Researchers at the University of Central Florida, the University of Texas at Dallas and other collaborators have designed a graphene-based transistor which could be used to create an all-carbon spin logic design with the potential to someday lead to computers that are a thousand times faster and use a hundredth of the power.

UCF's GNR's for  graphene transistor image

The team found that by applying a magnetic field to a graphene ribbon, it is possible to change the resistance of current flowing through it. For this device, the magnetic field is controlled by increasing or decreasing the current through adjacent carbon nanotubes. Increasing or decreasing the strength of the magnetic field would also increase or decrease the flow of current through this new kind of transistor, much like a valve controlling the flow of water through a pipe.

Graphene 3D Lab releases Graphene-HIPS 3D printing filament

Graphene 3D Lab has announced the launch of a new graphene-enhanced 3D printing filament - the Graphene-HIPS. It is said to be a distinctly engineered and innovative semi-flexible FDM 3D Printing material reinforced with graphene and designed for high performance 3D printing.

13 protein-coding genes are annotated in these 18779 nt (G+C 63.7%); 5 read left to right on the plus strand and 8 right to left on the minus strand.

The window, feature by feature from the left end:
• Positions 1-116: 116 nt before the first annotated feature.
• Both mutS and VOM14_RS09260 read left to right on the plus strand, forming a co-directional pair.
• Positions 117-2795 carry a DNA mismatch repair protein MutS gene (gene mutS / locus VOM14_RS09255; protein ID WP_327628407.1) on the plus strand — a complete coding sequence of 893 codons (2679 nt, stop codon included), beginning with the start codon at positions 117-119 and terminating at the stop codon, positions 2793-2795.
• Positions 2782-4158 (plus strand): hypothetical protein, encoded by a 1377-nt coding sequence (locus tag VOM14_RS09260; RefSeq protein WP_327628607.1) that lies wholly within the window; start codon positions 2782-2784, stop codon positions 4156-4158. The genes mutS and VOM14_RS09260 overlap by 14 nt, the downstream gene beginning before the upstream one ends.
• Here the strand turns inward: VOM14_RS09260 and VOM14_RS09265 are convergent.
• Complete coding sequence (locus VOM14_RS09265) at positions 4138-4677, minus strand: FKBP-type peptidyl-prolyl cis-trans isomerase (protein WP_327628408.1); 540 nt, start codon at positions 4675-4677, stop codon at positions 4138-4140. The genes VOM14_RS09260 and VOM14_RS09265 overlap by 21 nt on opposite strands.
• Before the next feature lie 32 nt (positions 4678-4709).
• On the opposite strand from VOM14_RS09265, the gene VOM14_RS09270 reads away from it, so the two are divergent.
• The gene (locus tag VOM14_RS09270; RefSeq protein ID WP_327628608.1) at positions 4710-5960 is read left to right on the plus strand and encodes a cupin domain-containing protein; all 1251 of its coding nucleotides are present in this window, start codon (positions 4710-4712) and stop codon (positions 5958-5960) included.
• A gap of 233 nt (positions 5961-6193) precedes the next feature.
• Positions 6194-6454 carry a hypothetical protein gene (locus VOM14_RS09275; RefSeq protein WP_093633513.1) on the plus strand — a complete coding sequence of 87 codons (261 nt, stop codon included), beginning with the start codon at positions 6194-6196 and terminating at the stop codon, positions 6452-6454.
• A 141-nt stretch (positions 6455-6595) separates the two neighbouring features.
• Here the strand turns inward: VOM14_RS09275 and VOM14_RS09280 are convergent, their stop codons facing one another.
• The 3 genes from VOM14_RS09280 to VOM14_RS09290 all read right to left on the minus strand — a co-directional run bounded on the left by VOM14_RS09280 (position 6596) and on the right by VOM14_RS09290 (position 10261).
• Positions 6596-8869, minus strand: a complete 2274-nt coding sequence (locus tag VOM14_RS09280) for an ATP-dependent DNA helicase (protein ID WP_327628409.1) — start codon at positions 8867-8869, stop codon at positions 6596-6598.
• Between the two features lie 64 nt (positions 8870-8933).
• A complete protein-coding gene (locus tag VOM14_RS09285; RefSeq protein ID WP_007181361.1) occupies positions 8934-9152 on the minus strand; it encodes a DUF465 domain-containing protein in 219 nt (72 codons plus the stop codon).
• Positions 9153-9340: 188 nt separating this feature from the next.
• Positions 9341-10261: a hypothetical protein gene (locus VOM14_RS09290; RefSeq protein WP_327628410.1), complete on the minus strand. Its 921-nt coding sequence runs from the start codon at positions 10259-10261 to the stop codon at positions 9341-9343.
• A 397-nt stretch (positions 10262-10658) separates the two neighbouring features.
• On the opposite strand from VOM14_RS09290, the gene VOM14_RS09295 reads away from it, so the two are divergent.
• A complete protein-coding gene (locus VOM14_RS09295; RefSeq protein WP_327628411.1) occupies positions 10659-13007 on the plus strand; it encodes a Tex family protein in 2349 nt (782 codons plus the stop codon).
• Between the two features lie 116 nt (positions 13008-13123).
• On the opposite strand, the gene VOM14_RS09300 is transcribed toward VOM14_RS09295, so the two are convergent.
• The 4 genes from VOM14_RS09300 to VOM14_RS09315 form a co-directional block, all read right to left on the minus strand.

Graphene 3D Lab's new graphene-HIPS filament image

This FDM material reportedly exhibits excellent interlayer adhesion, toughness and superb impact resistance. These properties provide an excellent mechanical and structural performance for 3D printed objects made from this material. It is well suited for printing precise functional components for engineering applications. Graphene-HIPS is both temperature and weather resistant, which makes it an ideal material for outdoor projects.

Fisker's first gen of EVs to use Li-ion batteries, graphene-based ones still under development

Henrik Fisker, initiator of a project to start an electric car company relying on a long-range battery that uses graphene, recently stated that the company's upcoming electric luxury sedan will use lithium-ion batteries to power the car rather than the graphene battery technology currently under development for future models.